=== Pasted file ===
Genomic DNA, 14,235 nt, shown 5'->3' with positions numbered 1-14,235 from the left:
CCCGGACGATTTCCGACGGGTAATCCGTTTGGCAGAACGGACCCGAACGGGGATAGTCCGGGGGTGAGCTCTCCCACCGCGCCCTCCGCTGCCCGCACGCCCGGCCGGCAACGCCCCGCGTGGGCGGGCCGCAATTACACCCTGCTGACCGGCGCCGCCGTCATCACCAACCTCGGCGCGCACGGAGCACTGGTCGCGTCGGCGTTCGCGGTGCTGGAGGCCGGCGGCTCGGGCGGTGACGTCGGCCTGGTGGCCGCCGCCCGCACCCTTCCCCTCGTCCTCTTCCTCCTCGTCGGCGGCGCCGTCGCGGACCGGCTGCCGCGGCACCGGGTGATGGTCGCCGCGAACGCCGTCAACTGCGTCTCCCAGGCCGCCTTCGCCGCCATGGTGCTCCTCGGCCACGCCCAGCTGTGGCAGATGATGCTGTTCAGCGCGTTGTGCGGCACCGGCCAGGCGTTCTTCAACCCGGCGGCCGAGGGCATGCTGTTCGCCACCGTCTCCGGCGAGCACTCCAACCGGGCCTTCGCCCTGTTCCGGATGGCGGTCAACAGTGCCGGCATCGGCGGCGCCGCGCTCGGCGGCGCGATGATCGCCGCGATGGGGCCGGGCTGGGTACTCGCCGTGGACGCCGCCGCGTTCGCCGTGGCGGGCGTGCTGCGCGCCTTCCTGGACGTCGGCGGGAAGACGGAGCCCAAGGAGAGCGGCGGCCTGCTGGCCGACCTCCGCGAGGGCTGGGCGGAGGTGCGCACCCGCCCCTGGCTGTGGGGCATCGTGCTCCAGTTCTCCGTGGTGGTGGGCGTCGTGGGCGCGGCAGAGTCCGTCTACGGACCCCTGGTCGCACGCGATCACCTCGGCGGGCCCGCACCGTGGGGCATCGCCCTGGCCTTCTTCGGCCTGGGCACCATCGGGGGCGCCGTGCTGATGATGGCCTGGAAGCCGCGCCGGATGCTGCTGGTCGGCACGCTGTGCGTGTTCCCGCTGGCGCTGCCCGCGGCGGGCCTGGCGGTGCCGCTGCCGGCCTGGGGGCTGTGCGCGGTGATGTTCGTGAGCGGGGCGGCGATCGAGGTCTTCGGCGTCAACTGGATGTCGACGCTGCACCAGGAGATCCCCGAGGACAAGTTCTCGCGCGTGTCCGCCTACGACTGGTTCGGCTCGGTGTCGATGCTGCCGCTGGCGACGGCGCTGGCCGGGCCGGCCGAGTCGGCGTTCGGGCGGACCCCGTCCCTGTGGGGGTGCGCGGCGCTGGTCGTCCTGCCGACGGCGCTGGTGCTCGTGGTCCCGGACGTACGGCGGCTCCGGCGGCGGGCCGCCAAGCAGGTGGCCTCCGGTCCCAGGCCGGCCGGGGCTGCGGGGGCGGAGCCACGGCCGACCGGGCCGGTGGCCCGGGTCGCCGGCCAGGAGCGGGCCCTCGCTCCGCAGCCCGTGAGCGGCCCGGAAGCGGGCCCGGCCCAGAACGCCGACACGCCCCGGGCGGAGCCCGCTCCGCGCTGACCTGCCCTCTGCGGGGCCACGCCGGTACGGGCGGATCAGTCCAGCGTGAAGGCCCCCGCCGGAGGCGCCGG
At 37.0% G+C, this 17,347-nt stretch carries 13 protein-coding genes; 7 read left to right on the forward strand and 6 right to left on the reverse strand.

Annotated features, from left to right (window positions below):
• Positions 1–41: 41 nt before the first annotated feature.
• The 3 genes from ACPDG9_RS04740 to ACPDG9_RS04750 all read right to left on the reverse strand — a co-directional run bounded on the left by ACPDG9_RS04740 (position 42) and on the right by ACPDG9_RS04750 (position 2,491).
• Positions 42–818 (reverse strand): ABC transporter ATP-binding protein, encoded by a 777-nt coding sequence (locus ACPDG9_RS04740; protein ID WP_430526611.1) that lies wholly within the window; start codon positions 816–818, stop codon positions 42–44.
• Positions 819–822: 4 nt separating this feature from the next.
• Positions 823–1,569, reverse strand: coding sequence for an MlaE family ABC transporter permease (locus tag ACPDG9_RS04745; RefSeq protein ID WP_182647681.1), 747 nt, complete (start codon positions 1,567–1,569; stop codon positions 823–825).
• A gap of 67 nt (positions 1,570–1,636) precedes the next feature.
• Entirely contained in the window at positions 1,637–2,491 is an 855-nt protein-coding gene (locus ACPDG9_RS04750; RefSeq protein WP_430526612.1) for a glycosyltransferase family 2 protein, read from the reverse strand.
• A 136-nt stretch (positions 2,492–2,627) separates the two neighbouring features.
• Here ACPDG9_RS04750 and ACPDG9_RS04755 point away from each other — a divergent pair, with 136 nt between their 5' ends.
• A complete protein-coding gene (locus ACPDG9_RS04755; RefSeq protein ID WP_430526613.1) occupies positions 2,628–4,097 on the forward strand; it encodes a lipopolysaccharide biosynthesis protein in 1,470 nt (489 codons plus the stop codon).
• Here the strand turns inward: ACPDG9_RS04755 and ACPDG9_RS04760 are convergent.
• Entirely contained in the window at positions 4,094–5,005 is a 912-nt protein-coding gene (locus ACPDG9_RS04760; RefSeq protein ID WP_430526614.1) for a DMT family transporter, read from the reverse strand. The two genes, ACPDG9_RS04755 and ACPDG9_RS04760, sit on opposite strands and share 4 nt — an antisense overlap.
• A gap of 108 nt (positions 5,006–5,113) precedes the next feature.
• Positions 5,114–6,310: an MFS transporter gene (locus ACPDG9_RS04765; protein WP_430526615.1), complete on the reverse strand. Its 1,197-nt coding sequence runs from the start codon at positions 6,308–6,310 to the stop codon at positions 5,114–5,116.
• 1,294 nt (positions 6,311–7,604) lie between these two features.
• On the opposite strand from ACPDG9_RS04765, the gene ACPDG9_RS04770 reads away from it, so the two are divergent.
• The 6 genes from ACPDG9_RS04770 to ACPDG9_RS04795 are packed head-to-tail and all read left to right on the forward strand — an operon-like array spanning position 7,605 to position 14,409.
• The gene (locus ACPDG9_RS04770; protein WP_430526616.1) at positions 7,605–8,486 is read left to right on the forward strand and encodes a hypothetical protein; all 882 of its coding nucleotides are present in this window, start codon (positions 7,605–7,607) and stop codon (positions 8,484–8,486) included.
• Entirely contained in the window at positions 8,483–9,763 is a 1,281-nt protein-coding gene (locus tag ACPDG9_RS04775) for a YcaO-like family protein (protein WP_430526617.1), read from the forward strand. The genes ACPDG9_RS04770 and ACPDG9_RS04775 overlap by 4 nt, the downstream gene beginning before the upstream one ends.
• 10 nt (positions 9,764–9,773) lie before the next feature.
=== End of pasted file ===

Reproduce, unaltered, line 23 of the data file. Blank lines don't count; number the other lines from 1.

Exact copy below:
• Entirely contained in the window at positions 8,483–9,763 is a 1,281-nt protein-coding gene (locus tag ACPDG9_RS04775) for a YcaO-like family protein (protein WP_430526617.1), read from the forward strand. The genes ACPDG9_RS04770 and ACPDG9_RS04775 overlap by 4 nt, the downstream gene beginning before the upstream one ends.